Posted 20 June 2016
By Zachary Brennan
For those tracking the contentious debate over drug and biologic price hikes in the US, an IMS Health report released on Monday offers the latest evidence yet that a robust biosimilars market can not only lower prices across drug classes but also increase patient uptake of such treatments.
“The increased competition affects not just the price for the directly comparable product but also has an effect on the price of the whole product class,” the report says. “In countries which used to have low usage/availability in the classes, the price reductions seem to have a significant impact on the increased access.”
The report follows the release of a separate report in March noting that biosimilars could save health systems across Europe and the US as much as $110 billion through 2020.
A biosimilar medicinal product is a biologic medicine similar to another biologic medicine that has already been authorized for use in the EU.
Since 2006, the EU has seen the approval of 20 such biosimilars (see below), while only two have been approved in the US, including Celltrion and Pfizer’s Inflectra (infliximab-dyyb), which is biosimilar to Janssen Biotech’s Remicade (infliximab) and Sandoz' Zarxio (filgrastim-sndz), which is biosimilar to Amgen's Neupogen (filgrastim).
The EU is also out-pacing the US in terms of which biosimilars are under review:
The new report tracks the uptake and price reductions across four classes of treatments – Epoteins (EPOs), injectables that can treat anemia, granulocyte-colony stimulating factor (G-CSF), which can be used to accelerate recovery from neutropenia linked to chemotherapy treatment for cancer patients, human growth hormone (HGH), which stimulates growth; and anti-tumor necrosis factor (anti-TNF) drugs that are used to treat inflammatory conditions – that have seen varying levels of biosimilar approvals.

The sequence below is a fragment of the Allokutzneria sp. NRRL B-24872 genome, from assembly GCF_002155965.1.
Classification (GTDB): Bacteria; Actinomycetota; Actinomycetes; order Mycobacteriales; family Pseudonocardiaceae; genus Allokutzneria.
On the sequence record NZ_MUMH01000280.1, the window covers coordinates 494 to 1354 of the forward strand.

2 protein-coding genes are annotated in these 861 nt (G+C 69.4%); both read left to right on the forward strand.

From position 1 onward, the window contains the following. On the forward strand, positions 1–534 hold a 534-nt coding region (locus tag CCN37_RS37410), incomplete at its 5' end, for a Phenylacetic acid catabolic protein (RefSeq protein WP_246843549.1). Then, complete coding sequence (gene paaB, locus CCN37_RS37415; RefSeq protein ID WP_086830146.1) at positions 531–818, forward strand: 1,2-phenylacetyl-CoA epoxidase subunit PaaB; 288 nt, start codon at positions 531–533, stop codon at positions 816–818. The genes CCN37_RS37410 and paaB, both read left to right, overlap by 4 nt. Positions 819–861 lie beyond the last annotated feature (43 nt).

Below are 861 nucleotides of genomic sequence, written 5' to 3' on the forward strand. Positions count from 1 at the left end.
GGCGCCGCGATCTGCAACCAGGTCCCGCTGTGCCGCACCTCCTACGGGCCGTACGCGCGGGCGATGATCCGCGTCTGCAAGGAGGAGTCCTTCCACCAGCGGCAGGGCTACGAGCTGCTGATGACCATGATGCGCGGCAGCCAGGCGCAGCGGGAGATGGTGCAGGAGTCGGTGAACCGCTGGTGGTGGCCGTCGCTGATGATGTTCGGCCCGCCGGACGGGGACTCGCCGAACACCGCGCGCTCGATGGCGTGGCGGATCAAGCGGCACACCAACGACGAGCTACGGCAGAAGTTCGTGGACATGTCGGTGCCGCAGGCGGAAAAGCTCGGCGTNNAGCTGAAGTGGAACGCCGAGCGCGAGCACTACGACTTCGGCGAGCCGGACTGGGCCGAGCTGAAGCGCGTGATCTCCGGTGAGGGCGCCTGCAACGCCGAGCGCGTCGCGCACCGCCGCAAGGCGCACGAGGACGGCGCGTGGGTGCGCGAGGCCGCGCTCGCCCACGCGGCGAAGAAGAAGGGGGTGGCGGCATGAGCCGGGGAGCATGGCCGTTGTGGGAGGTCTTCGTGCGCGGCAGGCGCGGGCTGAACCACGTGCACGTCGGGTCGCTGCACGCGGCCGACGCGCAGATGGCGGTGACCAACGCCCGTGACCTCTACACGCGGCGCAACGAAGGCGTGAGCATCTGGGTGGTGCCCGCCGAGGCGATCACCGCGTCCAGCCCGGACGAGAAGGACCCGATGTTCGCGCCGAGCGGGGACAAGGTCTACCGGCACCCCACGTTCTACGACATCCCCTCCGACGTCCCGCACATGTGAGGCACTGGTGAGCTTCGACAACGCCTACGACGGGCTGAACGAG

“For the 4 classes we can see the same pattern; high savings can be achieved even if biosimilar uptake is low,” the report says.
And these price reductions are not just seen for the directly comparable products but for the entire product class.
However, like in the US, which has been careful to approve biosimilars only for indications that prove viable from clinical trials, the report notes the differences in approved indications are relatively small for HGH and G-CSF treatments, somewhat larger for EPOs and the largest for Anti-TNF, which has only seen the launch in February of the first entanercept biosimilar (known as Benepali) referencing Enbrel and which has just been launched by Samsung Bioepis (joint venture between Samsung and Biogen) in Norway, Germany, UK and Sweden.
“As a result, different products are used for different indications, which impact the patients for which they compete in the class. This is most obvious in Anti-TNF. Frequency of administration and mode of administration also impact the competition within a class,” the report says.
An updated question and answer document on biosimilars is expected to be released by the end of June from the European Commission, according to a presentation of the IMS report in Brussels at a stakeholder conference.
The impact on biosimilar competition on price, volume and market share - updated version 2016